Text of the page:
'Did you want fries with that?'

Peach fuzz. And bravado.
Ahhh, youth.
The youngster (OK, too young to actually work behind the bar, by the looks of him) proudly put down a coaster and the drink. Black T-shirt, jeans, spiky hair. He had all the confidence of his age.
Which wasn’t much.
And he was fishing for compliments.
“Enjoy,” he said, eyeing the drink with raised eyebrows, a tilt of the head.
The mojito was in a pint glass. No ice.
And it was bubbling.
“What is that?” she asked, a smile spread across her face.
“I’ve got no idea,” I said. “Taste it.”
“Oh, you’ve got to try it,” she said. “It’s awful.”
And we call the waitress over.

“Anything the matter?”
“Yeah, this. There’s no champagne in a mojito.”
And so the bartender comes over to argue.
A mojito is mint leaves, muddled with sugar and lime juice, ice, two dashes of bitters, rum and club soda. A very refreshing summertime drink (I had my first in Playa del Carmen, Mexico, many, many years ago).
“There’s no champagne in a mojito,” I told the bartender.
“Uh-huh, yes there is,” he said. “But if you don’t like it, I can mix you up something else. The pomegranate martini is really good. We’re selling a lot of those.”

Dining should be about adventure.
It should not be about really bad service.
And bartenders who argue with you what’s in a drink (especially when the customer is older - and has tended bar in his life).
And I don’t mind speaking up.
(But in a nice way; it’s a critique, not a criticism.)
“Honey, it looks like you need something,” an older waitress said (after ours disappeared, it seemed, for days).
“Yeah, the owner would be great.”

The owner pulled up a chair, asked if he could sit. He looked beat to shit.
“How long have you been open?”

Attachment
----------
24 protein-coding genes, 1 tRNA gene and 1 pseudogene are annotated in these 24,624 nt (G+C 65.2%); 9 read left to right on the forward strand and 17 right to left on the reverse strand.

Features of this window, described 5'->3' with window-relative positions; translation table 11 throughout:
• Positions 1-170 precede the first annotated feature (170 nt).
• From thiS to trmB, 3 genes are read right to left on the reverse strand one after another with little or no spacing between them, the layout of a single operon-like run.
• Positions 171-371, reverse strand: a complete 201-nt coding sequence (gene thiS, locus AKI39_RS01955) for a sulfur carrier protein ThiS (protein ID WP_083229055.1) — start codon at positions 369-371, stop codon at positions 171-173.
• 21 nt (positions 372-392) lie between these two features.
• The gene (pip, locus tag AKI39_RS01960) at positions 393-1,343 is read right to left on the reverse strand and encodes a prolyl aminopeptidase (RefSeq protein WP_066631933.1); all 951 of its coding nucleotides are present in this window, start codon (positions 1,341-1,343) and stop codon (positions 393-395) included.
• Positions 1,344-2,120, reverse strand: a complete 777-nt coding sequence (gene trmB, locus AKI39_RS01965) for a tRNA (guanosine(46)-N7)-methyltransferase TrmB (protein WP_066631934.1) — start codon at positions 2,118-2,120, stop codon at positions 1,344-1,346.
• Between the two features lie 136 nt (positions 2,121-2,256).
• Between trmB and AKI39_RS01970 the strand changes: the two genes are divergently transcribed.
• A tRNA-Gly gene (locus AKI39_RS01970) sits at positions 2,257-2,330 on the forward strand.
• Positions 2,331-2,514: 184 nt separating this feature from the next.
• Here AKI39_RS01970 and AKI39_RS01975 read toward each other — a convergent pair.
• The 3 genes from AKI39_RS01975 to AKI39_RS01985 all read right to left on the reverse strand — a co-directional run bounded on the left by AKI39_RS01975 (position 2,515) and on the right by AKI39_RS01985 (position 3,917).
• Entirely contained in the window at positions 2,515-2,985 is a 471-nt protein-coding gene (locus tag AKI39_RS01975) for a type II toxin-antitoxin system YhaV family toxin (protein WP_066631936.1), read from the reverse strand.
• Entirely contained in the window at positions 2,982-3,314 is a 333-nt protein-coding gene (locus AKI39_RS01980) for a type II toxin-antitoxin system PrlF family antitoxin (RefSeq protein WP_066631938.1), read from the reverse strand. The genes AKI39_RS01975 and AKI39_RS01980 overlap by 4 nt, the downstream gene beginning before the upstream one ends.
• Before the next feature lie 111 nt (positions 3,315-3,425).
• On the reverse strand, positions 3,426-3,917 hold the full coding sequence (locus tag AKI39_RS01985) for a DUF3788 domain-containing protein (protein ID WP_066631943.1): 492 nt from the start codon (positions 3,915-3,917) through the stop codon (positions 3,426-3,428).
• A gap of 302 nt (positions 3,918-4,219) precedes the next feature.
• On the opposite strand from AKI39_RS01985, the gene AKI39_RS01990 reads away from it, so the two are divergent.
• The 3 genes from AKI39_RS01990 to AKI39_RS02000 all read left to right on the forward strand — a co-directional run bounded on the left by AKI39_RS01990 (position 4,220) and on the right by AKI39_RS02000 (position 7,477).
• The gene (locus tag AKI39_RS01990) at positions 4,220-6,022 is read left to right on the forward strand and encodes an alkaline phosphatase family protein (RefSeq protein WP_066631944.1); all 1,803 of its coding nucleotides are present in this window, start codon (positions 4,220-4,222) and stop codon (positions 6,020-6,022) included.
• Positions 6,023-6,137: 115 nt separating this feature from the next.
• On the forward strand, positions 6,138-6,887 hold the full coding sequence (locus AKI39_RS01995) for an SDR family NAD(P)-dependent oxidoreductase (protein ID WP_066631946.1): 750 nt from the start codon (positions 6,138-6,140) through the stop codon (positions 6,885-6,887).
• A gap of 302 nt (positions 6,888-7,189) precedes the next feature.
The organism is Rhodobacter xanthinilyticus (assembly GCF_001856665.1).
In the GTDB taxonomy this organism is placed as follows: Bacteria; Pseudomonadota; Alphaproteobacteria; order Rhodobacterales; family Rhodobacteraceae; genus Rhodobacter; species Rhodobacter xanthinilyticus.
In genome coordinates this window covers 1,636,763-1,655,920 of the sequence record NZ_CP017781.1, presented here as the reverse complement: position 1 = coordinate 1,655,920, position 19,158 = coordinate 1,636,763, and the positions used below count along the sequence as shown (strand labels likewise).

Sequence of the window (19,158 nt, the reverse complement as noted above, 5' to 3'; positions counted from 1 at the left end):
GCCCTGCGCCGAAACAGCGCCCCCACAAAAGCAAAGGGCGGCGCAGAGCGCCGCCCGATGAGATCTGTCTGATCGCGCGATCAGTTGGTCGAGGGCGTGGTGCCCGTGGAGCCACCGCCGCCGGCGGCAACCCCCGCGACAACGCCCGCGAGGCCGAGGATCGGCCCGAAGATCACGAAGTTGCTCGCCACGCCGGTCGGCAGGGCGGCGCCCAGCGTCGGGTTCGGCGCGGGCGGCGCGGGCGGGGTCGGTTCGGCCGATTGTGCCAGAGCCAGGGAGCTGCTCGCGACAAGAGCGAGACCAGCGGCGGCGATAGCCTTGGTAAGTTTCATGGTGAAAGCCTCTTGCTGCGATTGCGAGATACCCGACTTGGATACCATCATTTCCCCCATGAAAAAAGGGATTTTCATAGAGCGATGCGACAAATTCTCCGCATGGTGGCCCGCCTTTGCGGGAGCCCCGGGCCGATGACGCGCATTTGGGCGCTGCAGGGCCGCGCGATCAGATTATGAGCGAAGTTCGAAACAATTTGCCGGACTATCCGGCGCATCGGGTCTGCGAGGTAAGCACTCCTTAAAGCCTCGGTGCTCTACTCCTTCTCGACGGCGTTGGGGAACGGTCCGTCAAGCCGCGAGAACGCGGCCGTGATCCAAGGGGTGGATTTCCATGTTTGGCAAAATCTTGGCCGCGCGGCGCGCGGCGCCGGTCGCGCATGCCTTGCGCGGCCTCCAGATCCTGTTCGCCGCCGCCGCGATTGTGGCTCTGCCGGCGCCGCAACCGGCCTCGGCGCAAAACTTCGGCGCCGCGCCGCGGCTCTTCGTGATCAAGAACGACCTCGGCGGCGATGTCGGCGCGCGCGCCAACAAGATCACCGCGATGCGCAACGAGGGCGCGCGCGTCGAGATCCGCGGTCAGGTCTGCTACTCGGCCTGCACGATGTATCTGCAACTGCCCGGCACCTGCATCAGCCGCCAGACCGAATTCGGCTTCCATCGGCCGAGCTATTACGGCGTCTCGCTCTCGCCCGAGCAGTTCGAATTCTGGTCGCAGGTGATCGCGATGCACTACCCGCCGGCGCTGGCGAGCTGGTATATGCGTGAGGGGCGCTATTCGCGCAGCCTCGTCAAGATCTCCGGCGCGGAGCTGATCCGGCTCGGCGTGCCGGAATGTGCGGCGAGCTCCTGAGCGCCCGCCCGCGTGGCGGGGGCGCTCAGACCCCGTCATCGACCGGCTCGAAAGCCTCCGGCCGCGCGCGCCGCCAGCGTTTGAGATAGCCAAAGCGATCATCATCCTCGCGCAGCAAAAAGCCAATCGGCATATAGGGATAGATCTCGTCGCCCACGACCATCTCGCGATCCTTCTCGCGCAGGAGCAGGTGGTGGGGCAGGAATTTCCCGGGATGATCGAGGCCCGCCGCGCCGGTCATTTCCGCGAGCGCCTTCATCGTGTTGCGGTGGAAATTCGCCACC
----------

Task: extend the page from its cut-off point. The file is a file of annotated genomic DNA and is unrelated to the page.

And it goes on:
“Seven days now.”
“Uhh, you’ve got real service issues.”
“You don’t know the half of it.”
He told us how the restaurant had beat out all of his family’s places for first-day sales. How they ran out of everything. How two managers quit the first day. How this was his first go-round with a full bar in one of his places. About the waitresses who put in orders and walked out the back door – and never came back.
We talked about the restaurant business and how we hoped he would succeed. How the place was a no-brainer for a nice, inexpensive Italian place – right across the parking lot from an 11-screen movie theater – and how people in this area usually give a place one chance and move on.
“Just give us a second chance,” he said.
And the bartender put a huge margarita at his elbow.
I looked at her, she looked at me. And we laughed.
“You didn’t order that,” the owner said. “Shit. Now, there’s a table without their drink.”
We couldn’t help but laugh some more.
“Well, you want to try it?” he asked.
We declined.
“Well, I’m going to drink it. Hell, I need it.”
We’ll be back, but maybe not for the mojitos.
And maybe not for a few weeks.

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